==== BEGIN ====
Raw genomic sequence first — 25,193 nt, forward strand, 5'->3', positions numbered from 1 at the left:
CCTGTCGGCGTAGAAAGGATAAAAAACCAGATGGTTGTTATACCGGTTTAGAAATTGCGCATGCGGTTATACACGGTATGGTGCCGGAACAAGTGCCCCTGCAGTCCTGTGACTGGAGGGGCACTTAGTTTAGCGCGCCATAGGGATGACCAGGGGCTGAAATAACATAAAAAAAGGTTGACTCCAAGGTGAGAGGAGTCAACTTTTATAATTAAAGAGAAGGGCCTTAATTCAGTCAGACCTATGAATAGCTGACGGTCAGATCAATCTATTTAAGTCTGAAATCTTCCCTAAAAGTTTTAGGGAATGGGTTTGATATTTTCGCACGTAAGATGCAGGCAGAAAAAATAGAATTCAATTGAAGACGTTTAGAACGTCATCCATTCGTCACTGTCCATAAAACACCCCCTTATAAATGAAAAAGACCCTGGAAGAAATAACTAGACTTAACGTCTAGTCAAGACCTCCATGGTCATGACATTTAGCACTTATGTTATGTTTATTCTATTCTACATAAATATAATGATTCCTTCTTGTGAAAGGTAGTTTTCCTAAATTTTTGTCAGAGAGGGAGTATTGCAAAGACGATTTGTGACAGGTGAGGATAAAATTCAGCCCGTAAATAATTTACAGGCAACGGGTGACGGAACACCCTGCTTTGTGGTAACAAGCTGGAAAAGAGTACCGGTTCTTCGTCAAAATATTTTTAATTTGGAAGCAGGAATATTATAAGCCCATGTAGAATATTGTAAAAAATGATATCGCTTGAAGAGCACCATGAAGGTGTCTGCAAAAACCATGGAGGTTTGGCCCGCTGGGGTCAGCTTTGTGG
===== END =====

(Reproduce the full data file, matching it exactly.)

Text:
Raw genomic sequence first — 25,193 nt, forward strand, 5'->3', positions numbered from 1 at the left:
CCTGTCGGCGTAGAAAGGATAAAAAACCAGATGGTTGTTATACCGGTTTAGAAATTGCGCATGCGGTTATACACGGTATGGTGCCGGAACAAGTGCCCCTGCAGTCCTGTGACTGGAGGGGCACTTAGTTTAGCGCGCCATAGGGATGACCAGGGGCTGAAATAACATAAAAAAAGGTTGACTCCAAGGTGAGAGGAGTCAACTTTTATAATTAAAGAGAAGGGCCTTAATTCAGTCAGACCTATGAATAGCTGACGGTCAGATCAATCTATTTAAGTCTGAAATCTTCCCTAAAAGTTTTAGGGAATGGGTTTGATATTTTCGCACGTAAGATGCAGGCAGAAAAAATAGAATTCAATTGAAGACGTTTAGAACGTCATCCATTCGTCACTGTCCATAAAACACCCCCTTATAAATGAAAAAGACCCTGGAAGAAATAACTAGACTTAACGTCTAGTCAAGACCTCCATGGTCATGACATTTAGCACTTATGTTATGTTTATTCTATTCTACATAAATATAATGATTCCTTCTTGTGAAAGGTAGTTTTCCTAAATTTTTGTCAGAGAGGGAGTATTGCAAAGACGATTTGTGACAGGTGAGGATAAAATTCAGCCCGTAAATAATTTACAGGCAACGGGTGACGGAACACCCTGCTTTGTGGTAACAAGCTGGAAAAGAGTACCGGTTCTTCGTCAAAATATTTTTAATTTGGAAGCAGGAATATTATAAGCCCATGTAGAATATTGTAAAAAATGATATCGCTTGAAGAGCACCATGAAGGTGTCTGCAAAAACCATGGAGGTTTGGCCCGCTGGGGTCAGCTTTGTGG